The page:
Seasonal Jammie Dodgers
British Classic Jam Sandwich Cookie
Back in 2019 I made my Jammie Dodgers for Valentines, and some Autumnal themed ones too. So instead of several recipes, I am combining them all here. Look out for my Christmas version coming soon, – SEASONAL JAMMIE DODGERS (some sneak peaks of that in the pics). The only difference after all, is the shape of the cookie cutters. The recipe itself is the same. You can make them the classic round version, or use any cutters you have, for any season, or any theme you like.
But What Is A Jammie Dodger?
Well it’s a classic and still very popular British manufactured biscuit – a cookie to other countries. They were born in Wales, in the Burton Biscuit Company, back in the 1960’s.
Why Is It Called A Jammie Dodger?
And the name of the biscuit comes from a character called Rodger The Dodger, who appeared from 1953 in classic British comic book The Beano (I grew up reading that, and the annuals each year).
SEASONAL JAMMIE DODGERS
The biscuit of Seasonal Jammie Dodgers itself is made from a soft, very short biscuit, sandwiching a raspberry jam filling. Hence part of the name – Jammie. The term Jammie Dodger, can also mean having a lot of undeserved luck, which could also be referring to Rodger The Dodger.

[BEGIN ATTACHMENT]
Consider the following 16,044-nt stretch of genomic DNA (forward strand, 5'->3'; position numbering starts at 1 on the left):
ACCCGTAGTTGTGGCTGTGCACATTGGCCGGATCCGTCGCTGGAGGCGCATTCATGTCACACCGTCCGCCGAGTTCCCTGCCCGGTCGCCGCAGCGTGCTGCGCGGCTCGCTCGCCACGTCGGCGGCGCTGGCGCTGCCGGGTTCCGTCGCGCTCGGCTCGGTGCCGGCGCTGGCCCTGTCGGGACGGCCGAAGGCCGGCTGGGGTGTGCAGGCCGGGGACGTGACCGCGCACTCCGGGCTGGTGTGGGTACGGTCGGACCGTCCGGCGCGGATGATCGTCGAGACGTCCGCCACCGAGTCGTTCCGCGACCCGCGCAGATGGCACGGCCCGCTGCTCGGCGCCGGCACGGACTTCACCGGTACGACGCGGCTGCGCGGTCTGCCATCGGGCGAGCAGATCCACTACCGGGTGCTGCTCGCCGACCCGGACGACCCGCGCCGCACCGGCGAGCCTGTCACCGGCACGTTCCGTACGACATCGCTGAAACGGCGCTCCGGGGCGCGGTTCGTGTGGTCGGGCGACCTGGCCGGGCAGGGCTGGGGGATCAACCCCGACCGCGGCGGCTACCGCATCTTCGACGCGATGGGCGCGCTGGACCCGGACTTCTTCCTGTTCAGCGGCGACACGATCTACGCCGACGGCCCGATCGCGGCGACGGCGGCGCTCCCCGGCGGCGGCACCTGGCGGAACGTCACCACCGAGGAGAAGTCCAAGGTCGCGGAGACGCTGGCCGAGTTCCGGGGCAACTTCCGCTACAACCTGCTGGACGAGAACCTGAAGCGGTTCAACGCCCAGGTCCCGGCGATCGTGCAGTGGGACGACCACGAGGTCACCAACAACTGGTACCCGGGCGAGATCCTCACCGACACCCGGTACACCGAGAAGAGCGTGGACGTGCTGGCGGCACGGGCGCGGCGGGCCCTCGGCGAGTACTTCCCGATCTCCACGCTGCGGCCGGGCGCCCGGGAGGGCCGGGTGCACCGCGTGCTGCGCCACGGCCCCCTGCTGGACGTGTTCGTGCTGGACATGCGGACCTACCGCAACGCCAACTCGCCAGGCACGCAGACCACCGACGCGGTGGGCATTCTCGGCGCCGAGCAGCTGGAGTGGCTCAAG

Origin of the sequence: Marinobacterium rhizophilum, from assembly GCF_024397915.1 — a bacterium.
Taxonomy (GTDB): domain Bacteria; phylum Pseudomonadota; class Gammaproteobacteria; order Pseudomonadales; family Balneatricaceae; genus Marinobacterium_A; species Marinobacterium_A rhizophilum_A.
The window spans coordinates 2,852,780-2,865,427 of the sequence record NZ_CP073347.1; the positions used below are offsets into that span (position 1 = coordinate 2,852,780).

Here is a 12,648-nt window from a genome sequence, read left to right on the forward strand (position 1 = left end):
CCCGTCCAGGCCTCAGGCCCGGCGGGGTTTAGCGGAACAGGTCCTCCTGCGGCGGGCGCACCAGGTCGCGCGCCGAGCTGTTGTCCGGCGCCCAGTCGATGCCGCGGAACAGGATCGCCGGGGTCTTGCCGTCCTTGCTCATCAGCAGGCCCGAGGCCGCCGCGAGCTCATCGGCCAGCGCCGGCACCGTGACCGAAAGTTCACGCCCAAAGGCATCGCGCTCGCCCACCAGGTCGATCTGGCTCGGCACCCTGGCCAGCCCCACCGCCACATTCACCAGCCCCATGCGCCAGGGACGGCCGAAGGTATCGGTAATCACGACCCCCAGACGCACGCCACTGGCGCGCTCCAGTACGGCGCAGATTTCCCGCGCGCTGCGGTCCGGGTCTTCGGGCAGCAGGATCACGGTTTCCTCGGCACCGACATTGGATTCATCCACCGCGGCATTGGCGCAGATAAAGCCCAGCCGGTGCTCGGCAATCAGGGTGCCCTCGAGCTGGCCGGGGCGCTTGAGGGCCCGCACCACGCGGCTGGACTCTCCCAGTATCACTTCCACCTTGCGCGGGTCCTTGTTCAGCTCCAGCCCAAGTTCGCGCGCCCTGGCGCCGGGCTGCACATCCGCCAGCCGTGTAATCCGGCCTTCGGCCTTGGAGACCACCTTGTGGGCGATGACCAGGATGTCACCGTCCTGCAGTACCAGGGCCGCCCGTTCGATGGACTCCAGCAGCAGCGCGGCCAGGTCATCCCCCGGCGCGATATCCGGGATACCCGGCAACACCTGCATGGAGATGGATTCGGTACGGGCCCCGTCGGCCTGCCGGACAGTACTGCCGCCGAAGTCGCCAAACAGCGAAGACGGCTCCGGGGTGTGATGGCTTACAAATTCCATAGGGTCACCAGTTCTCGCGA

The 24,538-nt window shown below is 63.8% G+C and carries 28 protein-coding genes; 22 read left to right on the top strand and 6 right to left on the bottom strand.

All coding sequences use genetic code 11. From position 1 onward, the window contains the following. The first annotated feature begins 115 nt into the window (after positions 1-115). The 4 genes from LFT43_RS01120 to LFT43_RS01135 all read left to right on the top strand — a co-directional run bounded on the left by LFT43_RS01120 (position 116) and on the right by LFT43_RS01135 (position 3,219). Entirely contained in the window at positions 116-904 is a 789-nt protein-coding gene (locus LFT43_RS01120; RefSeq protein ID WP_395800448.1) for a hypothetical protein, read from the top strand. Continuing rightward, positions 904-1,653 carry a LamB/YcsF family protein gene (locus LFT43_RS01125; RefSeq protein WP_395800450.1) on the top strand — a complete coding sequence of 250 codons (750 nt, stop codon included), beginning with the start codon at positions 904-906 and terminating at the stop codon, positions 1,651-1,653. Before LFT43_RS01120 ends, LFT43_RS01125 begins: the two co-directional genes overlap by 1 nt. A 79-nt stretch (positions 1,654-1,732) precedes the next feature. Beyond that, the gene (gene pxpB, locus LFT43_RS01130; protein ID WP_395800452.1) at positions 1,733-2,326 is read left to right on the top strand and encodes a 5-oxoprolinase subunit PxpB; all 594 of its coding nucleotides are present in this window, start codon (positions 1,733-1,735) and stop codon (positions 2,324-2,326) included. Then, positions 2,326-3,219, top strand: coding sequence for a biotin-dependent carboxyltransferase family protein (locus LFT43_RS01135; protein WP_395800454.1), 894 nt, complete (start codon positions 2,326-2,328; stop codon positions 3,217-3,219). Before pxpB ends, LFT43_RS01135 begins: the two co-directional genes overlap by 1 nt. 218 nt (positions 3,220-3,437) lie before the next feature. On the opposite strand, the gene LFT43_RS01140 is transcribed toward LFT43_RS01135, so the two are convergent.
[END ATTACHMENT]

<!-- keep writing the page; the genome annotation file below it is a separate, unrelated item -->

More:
My version of the biscuit can also be made with a firm vanilla buttercream accompanying the jam filling. This takes to another level. So I will add both to the this recipe for you to try out. It’s the same filling I use in my Viennese Whirls (recipe to come soon).
Jam For The Biscuits
You can of course make your own jam for the seasonal Jammie Dodgers, but if you have some jars already at home, I found not thinning it, and when chilled with the buttercream, they set really nicely. With a firmer set buttercream filling, it is almost like a shop bought in terms of set.
Check my recipe for plum and blackberry jam, but you can easily just make a small amount of raspberry jam, with equal weight of sugar to raspberries, bringing to a rolling boil at temperature of at least 100c/220f. To test if ready, place a spoonful of the jam on a place and place in the freezer for 20 minutes. Then remove and push the jam with your finger as if sliding it along. If it has a ‘wrinkle’ like surface, it is set enough. Remove from the heat and let cool and it will set firmer.
Seasonal Jammie Dodgers
SEASONAL JAMMIE DODGERS INGREDIENTS
- 170g Butter, unsalted, soft & cubed
- (3/4 cup, 6 oz)
- 134g Granulated Sugar
- (2/3 cup, 4.75 oz)
- 1 Egg – medium (Large US)
- 2 tsp Vanilla Extract
- ¼ tsp Almond Extract
- 281g Plain Flour
- (2 ¼ level cups, 10 oz, All Purpose)
- Rounded 1/4 tsp Baking Powder
- ¼ tsp Salt
For The Filling
- 80g Butter, unsalted, cubed and softened
- (1/3 cup, 2.75 oz)
- 250g Icing/powdered sugar
- (2 cups, 8.75 oz, sieved)
- 1/2 tsp Vanilla Extract
- 2 tbsp Milk (30ml)
- Jams/jelly/preserves, of your choice. Raspberry is popular for Jammie Dodgers. Lemon curd is good too.
- Scales or measuring cups
- Measuring spoons
- Stand/Hand mixer
- Large mixing bowl